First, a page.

A current trend in Christian education indicates an emphasis on "good curriculum" rather than on "good teaching." Why has this shift occurred? This article explores common assumptions about good teaching and how these assumptions affect the field of Christian education.
This article begins a process of examining and evaluating Christian education in light of the statement, "Christian education is neither." The author studies some frequent misuses of the words Christian and education, suggests some proper definitions, and proposes several actions necessary for an educational ministry to be considered true Christian education.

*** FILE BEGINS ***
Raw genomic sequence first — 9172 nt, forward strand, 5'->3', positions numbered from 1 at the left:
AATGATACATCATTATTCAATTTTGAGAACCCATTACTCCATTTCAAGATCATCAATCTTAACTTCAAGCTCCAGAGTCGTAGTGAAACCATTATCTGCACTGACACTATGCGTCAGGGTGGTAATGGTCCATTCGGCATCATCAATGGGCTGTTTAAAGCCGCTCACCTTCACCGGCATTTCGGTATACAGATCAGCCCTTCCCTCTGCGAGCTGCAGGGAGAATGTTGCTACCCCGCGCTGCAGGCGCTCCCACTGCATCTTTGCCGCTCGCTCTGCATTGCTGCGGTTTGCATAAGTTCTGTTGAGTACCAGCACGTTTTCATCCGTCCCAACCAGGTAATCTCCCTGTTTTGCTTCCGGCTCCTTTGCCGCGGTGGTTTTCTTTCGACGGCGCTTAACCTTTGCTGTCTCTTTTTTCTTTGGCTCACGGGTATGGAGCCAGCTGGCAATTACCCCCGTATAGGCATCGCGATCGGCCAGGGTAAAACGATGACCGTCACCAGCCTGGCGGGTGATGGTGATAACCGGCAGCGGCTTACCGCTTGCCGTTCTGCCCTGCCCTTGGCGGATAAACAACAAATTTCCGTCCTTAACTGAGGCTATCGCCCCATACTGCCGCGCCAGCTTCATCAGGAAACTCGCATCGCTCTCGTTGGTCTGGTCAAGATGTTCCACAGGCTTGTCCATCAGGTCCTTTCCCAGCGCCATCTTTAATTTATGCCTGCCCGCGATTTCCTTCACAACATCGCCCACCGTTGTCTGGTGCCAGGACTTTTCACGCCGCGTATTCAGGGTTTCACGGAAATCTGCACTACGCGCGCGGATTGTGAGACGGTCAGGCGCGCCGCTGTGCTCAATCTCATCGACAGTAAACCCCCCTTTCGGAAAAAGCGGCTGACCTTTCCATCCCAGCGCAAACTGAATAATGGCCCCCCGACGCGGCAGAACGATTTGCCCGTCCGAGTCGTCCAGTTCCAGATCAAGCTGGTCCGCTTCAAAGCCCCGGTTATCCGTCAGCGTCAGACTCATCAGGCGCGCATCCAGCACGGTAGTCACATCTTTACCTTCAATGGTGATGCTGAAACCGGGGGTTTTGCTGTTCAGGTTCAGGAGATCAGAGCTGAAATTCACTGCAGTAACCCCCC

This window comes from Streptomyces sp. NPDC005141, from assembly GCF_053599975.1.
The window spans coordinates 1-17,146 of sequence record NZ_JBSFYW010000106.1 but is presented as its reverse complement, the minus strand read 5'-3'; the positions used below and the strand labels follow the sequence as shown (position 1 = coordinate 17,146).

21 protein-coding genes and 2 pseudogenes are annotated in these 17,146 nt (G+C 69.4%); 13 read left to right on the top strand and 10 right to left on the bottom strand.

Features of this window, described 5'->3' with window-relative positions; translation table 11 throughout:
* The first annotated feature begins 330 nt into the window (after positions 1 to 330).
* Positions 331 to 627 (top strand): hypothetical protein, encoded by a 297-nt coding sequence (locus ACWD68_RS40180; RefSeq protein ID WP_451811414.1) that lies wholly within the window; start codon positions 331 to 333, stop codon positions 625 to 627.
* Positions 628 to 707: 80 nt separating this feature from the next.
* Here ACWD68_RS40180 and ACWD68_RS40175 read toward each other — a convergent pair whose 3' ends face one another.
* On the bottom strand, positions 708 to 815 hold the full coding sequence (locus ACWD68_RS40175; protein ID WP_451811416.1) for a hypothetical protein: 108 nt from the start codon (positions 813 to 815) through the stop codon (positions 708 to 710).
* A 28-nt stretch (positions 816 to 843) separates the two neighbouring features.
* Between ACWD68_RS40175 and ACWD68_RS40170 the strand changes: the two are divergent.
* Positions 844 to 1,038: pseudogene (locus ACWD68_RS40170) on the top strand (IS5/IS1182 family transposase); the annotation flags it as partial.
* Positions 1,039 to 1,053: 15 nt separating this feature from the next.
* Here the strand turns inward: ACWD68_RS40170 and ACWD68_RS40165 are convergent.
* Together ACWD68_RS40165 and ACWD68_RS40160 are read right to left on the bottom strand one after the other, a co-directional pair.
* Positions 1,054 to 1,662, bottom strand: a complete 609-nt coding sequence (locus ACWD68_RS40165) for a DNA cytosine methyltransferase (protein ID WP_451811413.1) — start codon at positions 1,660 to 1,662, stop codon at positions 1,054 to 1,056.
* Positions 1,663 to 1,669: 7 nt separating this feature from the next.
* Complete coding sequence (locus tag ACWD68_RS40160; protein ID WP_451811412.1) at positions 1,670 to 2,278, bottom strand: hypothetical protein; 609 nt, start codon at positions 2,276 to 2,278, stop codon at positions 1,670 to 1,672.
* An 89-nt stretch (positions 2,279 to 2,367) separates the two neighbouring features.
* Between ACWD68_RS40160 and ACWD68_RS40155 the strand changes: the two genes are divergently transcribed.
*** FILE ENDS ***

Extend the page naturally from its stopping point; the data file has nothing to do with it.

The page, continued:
In this article the authors present six models of teaching values development. Three methods of classifying the models are presented, including content-oriented or structure-oriented, pre-Kohlberg or post-Kohlberg, and acquisitional or developmental. Each of the six models is described in terms of teaching procedures, assumptions about learning, the nature of values, moral development, and educational objectives. Finally, the authors present six criteria for teachers to use in evaluating the models.